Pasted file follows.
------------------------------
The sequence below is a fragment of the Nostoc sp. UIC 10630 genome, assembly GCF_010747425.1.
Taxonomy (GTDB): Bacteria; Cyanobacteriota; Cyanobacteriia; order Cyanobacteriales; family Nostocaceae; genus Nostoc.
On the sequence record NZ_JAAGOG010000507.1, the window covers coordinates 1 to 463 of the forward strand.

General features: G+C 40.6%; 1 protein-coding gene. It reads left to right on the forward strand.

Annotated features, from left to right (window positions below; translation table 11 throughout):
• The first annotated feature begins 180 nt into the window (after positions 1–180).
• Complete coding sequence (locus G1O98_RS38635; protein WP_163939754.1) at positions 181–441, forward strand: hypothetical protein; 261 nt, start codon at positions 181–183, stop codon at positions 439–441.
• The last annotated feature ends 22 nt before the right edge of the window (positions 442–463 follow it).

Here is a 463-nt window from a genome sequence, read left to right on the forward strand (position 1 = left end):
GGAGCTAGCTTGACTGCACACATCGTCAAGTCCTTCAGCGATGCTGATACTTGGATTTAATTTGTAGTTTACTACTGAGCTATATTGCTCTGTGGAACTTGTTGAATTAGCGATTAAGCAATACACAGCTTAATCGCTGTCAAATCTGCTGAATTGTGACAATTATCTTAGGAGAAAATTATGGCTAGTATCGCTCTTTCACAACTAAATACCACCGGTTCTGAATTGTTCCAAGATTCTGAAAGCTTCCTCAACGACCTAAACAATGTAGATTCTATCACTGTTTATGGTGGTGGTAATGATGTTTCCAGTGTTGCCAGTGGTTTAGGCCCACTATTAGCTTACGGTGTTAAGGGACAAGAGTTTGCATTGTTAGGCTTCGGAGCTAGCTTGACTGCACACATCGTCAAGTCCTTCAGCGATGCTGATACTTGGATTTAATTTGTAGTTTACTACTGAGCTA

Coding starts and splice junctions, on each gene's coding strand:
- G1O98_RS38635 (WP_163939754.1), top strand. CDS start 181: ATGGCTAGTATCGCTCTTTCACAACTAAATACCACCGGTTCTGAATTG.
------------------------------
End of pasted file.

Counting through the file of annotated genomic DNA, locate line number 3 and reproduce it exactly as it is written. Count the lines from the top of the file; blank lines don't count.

On the sequence record NZ_JAAGOG010000507.1, the window covers coordinates 1 to 463 of the forward strand.